Right now I have a new PC without the drivers and motherboard software installed, without the optical drive installed (in the Windows sense), without the video card installed (ditto) and without a drop of Windows or anything else on any of the hard drives. I do not even know if the PC will boot from one one of the optical installation discs that I have. I realize that first I have to enable the optical drive to be checked in the boot sequence for available software to boot. Before that can even happen I need to know how to set the optical drive so that it is configured properly with the IDE cable. It is the only device on the IDE so it should be the master, but it may require that I change something for that to be possible (most likely a jumper setting). I have to get the optical drive model for you, please give me until later this evening, to get that for you. The optical drive is in the farthest IDE cable connector from the motherboard. That was the only point long enough to reach to the motherboard connector. I am using a full tower case because I needed lots of drive bays.

My guess is that my first step shoud be to bring up the BIOS settings and enable a couple of things. The next step seems to require loading either the motherboard installation disc or the Windows XP pro installation disc, but I do not know which.

I will check back later this evening and see what suggestions and questions may be waiting for me on this thread. I would like to be able to plug the PC in and turn it on this evening and start the process of installing all the required software. I prefer not to throw the power switch until I have had some responses from some folks here that have this done this before. This seems to be a good forum to get those responses. I look forward to hearing from some of you soon.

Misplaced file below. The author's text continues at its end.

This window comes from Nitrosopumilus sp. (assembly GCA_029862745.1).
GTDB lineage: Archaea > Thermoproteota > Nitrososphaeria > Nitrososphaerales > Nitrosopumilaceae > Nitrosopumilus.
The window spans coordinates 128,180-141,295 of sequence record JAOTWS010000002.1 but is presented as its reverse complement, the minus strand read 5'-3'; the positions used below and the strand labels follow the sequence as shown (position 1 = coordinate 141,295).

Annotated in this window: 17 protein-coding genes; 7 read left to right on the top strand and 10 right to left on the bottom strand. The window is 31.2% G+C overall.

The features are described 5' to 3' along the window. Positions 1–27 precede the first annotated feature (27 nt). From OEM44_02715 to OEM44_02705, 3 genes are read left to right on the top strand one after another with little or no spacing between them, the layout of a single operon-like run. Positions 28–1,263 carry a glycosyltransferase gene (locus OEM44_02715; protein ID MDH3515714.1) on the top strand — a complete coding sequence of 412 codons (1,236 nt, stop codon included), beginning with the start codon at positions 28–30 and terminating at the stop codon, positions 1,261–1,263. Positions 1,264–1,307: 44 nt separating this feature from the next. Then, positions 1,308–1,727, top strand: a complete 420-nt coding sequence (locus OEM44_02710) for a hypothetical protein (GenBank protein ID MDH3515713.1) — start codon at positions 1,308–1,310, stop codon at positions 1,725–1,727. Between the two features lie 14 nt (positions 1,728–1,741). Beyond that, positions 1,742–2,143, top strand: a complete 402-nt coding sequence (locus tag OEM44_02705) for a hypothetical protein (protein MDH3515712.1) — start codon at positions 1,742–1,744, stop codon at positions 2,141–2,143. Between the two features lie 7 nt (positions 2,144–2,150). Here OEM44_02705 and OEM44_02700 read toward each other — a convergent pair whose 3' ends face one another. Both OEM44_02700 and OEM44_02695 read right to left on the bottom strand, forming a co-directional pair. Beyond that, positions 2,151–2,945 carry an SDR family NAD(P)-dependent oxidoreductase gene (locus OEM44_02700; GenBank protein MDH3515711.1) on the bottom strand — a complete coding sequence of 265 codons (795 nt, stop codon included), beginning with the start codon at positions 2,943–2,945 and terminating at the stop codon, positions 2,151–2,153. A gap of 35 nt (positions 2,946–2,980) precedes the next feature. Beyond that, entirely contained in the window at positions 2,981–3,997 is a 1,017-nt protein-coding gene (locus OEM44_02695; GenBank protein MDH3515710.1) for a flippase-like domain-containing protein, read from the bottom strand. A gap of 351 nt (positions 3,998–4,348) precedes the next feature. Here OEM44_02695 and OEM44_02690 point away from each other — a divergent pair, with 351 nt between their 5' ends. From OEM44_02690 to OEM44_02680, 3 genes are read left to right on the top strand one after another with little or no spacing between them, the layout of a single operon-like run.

Cheers,
GrumpyGuy
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#2
warriorscot

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Just plug in the IDE no matter how you have set it if its the only drive it should just work it being the only drive master and slave aren't so important. The big thing you need is a floppy drive you cant install windows without one on SATA drives as windows XP is to old to have SATA drivers pre installed so you need to do that in a separate step you are prompted to so so during the start-up of the disk(hit F6 to install 3rd party drivers or something like that). You load the drivers provided with the motherboard decent mobos usually come with pre made floppies but you might need to take the drivers off the mobo CD.